I grew up in a fundamentalist church that was against almost everything. We could not wear shorts, even in 100 degree weather. We could not listen to any secular music, and even contemporary Christian music was clearly frowned upon. Even in elementary school, you were shamed if you used any other version of the Bible but the King James Version.
I am very thankful for the way many of those people in that church loved me and helped me learn about Jesus, I agree with much of what I was taught; especially when it comes to the authority of Scripture, and salvation coming through faith in Christ Jesus. But, sometimes, with all their good intentions, their zeal for holiness led them to be narrower in their beliefs that the Bible merited. One of these situations was related to the practice of Halloween.
The actual holiday of Halloween was instituted by the early church. Much like the Easter season and the Christmas season, Halloween had pre–Christian roots based on seasons and the calendar. But as it came to be defined, Halloween came to be about how God worked through people that had died before. Halloween is the eve of All Saints Day, which is immediately followed by All Souls Day. It is a season to remember the ones that have come before us and the battles that they have come through. It was not until the witch hunts that people began to associate Halloween with witchcraft and Satanism. These witch hunts that were often politically expedient, and often found later to be founded on unreliable rumor.
But what about all that dressing up, especially like ghosts and devils and such? Isn’t that celebrating evil? I suppose some people could look at it like that, but other people, like myself, can turn that concept on its head. In many ways dressing up as something on a day like Halloween has as much to do with mocking something as celebrating it. When people dress up and caricature political candidates or those in power, it is rarely because they support them. It is an act of civil disobedience. On Halloween, it is like saying that in Christ, the powers of evil don’t have any power over me that I do not give them. That is a good thing.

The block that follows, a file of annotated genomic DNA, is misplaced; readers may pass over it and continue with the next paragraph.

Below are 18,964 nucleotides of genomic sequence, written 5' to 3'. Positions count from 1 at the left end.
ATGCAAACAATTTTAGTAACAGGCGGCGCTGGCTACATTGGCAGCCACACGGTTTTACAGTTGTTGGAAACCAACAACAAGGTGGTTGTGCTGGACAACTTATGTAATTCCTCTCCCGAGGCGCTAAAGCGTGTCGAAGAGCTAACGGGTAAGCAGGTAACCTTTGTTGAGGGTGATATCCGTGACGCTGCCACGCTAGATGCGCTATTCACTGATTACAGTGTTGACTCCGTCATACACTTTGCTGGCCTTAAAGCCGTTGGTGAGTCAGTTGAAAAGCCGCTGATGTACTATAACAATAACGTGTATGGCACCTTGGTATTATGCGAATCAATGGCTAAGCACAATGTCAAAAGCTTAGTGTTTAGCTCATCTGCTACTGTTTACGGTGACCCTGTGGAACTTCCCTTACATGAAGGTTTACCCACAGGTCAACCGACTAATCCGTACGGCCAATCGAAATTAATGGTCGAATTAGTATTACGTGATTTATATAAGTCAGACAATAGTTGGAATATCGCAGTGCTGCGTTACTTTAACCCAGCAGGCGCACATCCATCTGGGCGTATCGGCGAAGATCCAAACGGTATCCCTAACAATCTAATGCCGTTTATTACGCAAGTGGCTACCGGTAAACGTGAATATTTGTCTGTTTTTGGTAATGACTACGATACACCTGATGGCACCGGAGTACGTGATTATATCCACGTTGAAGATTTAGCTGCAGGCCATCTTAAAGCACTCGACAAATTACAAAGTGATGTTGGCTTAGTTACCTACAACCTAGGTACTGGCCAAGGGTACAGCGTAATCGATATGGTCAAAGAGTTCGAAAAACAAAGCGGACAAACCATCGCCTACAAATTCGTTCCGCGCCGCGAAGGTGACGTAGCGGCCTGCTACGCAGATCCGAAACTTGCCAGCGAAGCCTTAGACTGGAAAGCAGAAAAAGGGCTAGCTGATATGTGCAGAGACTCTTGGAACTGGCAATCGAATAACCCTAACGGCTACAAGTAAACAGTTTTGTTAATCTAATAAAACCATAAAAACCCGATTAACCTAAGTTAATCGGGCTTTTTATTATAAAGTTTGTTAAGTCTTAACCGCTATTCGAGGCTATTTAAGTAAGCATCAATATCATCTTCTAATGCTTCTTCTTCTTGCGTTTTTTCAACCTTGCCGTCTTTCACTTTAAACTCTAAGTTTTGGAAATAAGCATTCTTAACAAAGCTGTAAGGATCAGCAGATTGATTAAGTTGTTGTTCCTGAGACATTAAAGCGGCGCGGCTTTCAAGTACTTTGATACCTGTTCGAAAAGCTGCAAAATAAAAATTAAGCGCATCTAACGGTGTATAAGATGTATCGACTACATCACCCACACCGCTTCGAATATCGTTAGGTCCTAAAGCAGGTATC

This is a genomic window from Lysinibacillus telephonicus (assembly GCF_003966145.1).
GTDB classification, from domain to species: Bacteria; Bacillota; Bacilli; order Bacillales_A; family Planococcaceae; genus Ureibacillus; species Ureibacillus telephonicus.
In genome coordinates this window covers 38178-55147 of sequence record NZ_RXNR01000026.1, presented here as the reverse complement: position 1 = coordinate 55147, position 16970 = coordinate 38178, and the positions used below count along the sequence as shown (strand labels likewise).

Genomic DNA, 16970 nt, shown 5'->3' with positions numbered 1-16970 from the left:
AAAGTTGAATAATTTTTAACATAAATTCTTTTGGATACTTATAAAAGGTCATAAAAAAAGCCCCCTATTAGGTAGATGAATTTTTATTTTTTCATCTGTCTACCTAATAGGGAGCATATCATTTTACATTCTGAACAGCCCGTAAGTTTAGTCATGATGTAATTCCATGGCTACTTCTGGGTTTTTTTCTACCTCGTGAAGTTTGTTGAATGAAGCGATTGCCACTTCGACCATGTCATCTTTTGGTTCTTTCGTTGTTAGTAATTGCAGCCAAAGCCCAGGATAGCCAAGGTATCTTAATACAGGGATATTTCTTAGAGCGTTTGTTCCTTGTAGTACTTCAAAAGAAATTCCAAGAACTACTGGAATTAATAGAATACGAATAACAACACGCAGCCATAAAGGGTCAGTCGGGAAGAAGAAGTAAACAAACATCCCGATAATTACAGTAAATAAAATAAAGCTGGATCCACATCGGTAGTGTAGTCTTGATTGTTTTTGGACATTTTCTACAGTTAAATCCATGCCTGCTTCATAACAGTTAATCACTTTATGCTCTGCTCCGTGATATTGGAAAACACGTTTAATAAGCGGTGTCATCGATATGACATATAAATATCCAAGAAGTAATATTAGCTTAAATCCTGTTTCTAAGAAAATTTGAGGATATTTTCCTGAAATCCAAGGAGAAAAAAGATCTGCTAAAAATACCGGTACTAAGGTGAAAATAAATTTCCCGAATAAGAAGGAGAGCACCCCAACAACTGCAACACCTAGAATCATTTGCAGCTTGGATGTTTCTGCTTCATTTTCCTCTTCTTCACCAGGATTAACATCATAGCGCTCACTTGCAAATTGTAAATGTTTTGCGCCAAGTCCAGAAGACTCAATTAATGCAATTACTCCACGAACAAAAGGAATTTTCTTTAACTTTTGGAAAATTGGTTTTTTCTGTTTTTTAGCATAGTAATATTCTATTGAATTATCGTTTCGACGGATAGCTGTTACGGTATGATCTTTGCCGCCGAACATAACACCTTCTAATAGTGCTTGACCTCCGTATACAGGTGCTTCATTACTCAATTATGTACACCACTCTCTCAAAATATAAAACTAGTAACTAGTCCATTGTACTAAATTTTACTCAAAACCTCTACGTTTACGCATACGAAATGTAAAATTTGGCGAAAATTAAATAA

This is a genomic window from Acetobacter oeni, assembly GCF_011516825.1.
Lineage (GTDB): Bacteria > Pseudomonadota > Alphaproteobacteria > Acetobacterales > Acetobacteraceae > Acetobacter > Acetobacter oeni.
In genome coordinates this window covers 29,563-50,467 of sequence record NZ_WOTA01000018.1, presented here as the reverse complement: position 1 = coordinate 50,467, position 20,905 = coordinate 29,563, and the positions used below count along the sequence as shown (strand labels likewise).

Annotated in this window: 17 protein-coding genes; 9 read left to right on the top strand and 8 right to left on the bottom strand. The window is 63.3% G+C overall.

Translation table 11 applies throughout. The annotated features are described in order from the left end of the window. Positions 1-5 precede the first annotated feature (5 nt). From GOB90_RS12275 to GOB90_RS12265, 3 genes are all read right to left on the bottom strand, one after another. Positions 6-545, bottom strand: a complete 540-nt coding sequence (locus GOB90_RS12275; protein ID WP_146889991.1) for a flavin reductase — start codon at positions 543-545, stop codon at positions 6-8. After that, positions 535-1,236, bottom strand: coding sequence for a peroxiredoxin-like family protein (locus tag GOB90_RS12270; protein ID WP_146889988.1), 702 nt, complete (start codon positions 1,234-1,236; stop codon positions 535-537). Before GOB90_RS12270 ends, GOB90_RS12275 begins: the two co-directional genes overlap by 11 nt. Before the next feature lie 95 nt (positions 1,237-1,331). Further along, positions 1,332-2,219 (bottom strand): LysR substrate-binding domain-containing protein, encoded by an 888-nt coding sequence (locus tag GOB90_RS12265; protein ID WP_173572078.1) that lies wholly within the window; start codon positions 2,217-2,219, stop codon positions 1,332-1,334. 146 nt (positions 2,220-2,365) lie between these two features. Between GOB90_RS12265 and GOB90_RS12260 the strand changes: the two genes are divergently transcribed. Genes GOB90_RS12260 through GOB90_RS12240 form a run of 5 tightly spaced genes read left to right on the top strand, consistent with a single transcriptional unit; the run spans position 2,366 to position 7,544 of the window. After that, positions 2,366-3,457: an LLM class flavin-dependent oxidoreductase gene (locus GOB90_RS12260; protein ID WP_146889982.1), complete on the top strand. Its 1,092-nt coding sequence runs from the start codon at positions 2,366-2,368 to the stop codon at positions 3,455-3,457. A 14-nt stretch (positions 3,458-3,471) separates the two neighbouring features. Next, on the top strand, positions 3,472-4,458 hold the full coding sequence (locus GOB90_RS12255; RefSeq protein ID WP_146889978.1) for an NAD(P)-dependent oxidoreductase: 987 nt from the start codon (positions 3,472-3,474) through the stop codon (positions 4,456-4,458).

The early practice of trick or treating had the function of feeding the poor as winter approached and at the same time, asking those people to pray for those they were grieving. These poor people were given “soul cakes,” and they did not do tricks if they did not get anything. Although, people were sometimes afraid of what may happen to them if they failed to live out God’s command to give to the poor. The tradition of Halloween waned for several centuries, but came to full force in America when immigrants brought the holiday with them from the old countries the moved from.
Much like Mardi Gras before lent, the day before Halloween became known as Mischief Day. People were playing all sorts of pranks, low-income youth were getting into all sorts of trouble, and something needed to be done. So, the Boy Scouts came to the rescue. Early in their history, the Boy Scouts got communities to support these youth
though establishing the practice of trick or treating. The youth got the opportunity to dress up, and get candy. The community got to love on and support their children, and have an activity that kept them out of trouble.
Now a lot of us have different feelings about trick or treating. And today, much more than even when I was a kid, safety can be a huge concern as kids wander door to door. So many of us celebrate the season with harvest festivals, or have parties where kids are not out on the street. That is great, and many of these things have the same benefit of the celebrations of old.
As far as our attitudes go, however, let us celebrate Halloween in the spirit of Pope Gregory who instituted it. Let us redeem the day for what is good about it. Even if part of the holiday offends you, celebrate the pro-Christian, pro-compassion, pro-community, griever-friendly, pro-generosity part of this holiday that so many enjoy. Take the opportunity to carry out the golden rule, and love your neighbor and their children with a kind, full, unjudging heart.